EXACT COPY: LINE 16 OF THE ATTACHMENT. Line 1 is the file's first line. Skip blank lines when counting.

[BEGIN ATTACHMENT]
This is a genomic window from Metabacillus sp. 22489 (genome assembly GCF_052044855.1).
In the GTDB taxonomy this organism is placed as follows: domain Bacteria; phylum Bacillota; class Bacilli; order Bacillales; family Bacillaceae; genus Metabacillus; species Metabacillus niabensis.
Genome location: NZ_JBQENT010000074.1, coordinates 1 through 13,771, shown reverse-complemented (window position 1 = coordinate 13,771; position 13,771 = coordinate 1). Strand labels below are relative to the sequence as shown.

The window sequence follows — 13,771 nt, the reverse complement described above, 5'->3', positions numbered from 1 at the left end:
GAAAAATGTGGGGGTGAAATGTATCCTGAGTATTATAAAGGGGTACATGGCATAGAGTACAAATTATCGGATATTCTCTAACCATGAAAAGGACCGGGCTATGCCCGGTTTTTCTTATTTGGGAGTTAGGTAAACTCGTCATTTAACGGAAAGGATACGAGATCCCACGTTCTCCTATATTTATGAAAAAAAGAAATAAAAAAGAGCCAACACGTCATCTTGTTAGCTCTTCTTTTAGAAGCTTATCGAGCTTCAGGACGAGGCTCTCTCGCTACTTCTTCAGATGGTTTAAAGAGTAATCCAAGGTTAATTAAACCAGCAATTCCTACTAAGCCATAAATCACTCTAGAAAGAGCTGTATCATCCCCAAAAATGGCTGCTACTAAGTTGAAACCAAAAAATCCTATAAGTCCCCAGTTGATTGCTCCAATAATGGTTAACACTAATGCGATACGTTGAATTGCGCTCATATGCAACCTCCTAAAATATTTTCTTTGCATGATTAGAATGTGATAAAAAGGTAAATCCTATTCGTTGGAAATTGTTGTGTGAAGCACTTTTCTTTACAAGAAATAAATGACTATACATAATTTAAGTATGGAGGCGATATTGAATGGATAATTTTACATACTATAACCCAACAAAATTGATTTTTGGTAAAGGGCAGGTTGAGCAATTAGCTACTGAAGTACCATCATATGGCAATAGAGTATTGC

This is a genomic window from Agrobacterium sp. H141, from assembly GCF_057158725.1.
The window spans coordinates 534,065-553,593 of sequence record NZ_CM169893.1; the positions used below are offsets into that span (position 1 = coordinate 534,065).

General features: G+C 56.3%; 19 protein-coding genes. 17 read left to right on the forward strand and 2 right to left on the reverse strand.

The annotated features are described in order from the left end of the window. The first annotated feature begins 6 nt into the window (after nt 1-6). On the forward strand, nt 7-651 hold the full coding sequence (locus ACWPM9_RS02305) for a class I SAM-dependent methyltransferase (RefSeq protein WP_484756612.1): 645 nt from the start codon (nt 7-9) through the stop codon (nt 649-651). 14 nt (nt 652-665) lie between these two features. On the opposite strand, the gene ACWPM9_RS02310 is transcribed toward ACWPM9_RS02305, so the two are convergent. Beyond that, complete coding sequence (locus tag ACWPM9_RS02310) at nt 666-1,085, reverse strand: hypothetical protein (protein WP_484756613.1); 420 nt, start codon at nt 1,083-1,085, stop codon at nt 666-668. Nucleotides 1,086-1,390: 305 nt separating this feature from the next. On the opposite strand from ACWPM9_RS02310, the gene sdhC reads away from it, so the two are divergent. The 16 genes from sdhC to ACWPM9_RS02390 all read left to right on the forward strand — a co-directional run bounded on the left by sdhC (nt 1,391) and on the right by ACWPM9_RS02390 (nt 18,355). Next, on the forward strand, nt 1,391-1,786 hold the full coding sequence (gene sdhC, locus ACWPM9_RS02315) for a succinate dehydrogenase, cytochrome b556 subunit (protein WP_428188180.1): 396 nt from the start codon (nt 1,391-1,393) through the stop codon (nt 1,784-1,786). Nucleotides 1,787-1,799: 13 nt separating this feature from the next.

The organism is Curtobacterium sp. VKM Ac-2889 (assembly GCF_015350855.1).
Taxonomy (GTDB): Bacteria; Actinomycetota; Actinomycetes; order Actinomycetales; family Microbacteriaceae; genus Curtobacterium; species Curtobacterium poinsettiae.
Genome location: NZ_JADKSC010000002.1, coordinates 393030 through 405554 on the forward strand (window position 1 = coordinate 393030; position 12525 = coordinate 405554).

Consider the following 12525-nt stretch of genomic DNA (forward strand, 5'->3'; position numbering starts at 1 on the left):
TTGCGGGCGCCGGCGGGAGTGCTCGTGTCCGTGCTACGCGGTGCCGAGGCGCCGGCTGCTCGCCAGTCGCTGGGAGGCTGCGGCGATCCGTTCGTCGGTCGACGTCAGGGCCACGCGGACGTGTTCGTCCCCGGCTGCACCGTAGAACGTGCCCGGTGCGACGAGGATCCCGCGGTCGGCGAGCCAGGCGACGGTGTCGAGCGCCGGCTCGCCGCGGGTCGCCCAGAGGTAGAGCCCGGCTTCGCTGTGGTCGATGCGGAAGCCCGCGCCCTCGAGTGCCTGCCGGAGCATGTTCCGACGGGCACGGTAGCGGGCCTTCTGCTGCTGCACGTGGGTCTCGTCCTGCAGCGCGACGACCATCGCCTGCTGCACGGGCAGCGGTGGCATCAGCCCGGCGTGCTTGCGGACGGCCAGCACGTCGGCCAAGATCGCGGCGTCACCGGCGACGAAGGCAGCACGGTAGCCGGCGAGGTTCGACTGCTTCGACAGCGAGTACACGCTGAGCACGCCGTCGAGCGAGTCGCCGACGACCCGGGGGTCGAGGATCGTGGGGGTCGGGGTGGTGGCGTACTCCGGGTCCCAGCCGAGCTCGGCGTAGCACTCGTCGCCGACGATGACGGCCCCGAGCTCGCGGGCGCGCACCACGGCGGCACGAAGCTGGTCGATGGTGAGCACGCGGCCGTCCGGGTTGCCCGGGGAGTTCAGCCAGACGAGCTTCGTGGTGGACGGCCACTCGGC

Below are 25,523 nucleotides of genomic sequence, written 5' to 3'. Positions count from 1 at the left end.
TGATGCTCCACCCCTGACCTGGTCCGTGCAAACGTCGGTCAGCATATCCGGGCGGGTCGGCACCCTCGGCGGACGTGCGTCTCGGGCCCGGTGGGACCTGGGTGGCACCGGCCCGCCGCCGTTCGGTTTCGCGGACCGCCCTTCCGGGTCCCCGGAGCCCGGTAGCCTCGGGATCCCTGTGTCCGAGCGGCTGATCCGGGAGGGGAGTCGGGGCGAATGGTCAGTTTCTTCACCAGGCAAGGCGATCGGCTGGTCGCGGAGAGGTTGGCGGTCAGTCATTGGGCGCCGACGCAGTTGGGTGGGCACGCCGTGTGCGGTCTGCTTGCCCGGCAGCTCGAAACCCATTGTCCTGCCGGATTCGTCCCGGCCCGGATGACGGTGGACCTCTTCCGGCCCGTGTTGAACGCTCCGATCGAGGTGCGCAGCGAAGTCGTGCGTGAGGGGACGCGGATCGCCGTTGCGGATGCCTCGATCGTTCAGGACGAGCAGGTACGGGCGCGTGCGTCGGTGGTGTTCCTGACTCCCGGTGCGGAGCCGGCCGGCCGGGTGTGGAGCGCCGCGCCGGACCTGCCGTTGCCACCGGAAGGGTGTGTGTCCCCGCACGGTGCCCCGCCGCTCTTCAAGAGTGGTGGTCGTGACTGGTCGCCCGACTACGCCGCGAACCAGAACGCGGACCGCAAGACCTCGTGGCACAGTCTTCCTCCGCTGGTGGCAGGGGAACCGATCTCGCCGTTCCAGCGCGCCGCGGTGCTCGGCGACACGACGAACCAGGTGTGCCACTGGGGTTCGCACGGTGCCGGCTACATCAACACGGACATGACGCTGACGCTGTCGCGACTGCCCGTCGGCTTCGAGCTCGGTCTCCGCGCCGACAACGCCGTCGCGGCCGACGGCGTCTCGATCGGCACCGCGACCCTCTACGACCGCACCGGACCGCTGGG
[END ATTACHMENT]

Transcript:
TGATGCTCCACCCCTGACCTGGTCCGTGCAAACGTCGGTCAGCATATCCGGGCGGGTCGGCACCCTCGGCGGACGTGCGTCTCGGGCCCGGTGGGACCTGGGTGGCACCGGCCCGCCGCCGTTCGGTTTCGCGGACCGCCCTTCCGGGTCCCCGGAGCCCGGTAGCCTCGGGATCCCTGTGTCCGAGCGGCTGATCCGGGAGGGGAGTCGGGGCGAATGGTCAGTTTCTTCACCAGGCAAGGCGATCGGCTGGTCGCGGAGAGGTTGGCGGTCAGTCATTGGGCGCCGACGCAGTTGGGTGGGCACGCCGTGTGCGGTCTGCTTGCCCGGCAGCTCGAAACCCATTGTCCTGCCGGATTCGTCCCGGCCCGGATGACGGTGGACCTCTTCCGGCCCGTGTTGAACGCTCCGATCGAGGTGCGCAGCGAAGTCGTGCGTGAGGGGACGCGGATCGCCGTTGCGGATGCCTCGATCGTTCAGGACGAGCAGGTACGGGCGCGTGCGTCGGTGGTGTTCCTGACTCCCGGTGCGGAGCCGGCCGGCCGGGTGTGGAGCGCCGCGCCGGACCTGCCGTTGCCACCGGAAGGGTGTGTGTCCCCGCACGGTGCCCCGCCGCTCTTCAAGAGTGGTGGTCGTGACTGGTCGCCCGACTACGCCGCGAACCAGAACGCGGACCGCAAGACCTCGTGGCACAGTCTTCCTCCGCTGGTGGCAGGGGAACCGATCTCGCCGTTCCAGCGCGCCGCGGTGCTCGGCGACACGACGAACCAGGTGTGCCACTGGGGTTCGCACGGTGCCGGCTACATCAACACGGACATGACGCTGACGCTGTCGCGACTGCCCGTCGGCTTCGAGCTCGGTCTCCGCGCCGACAACGCCGTCGCGGCCGACGGCGTCTCGATCGGCACCGCGACCCTCTACGACCGCACCGGACCGCTGGG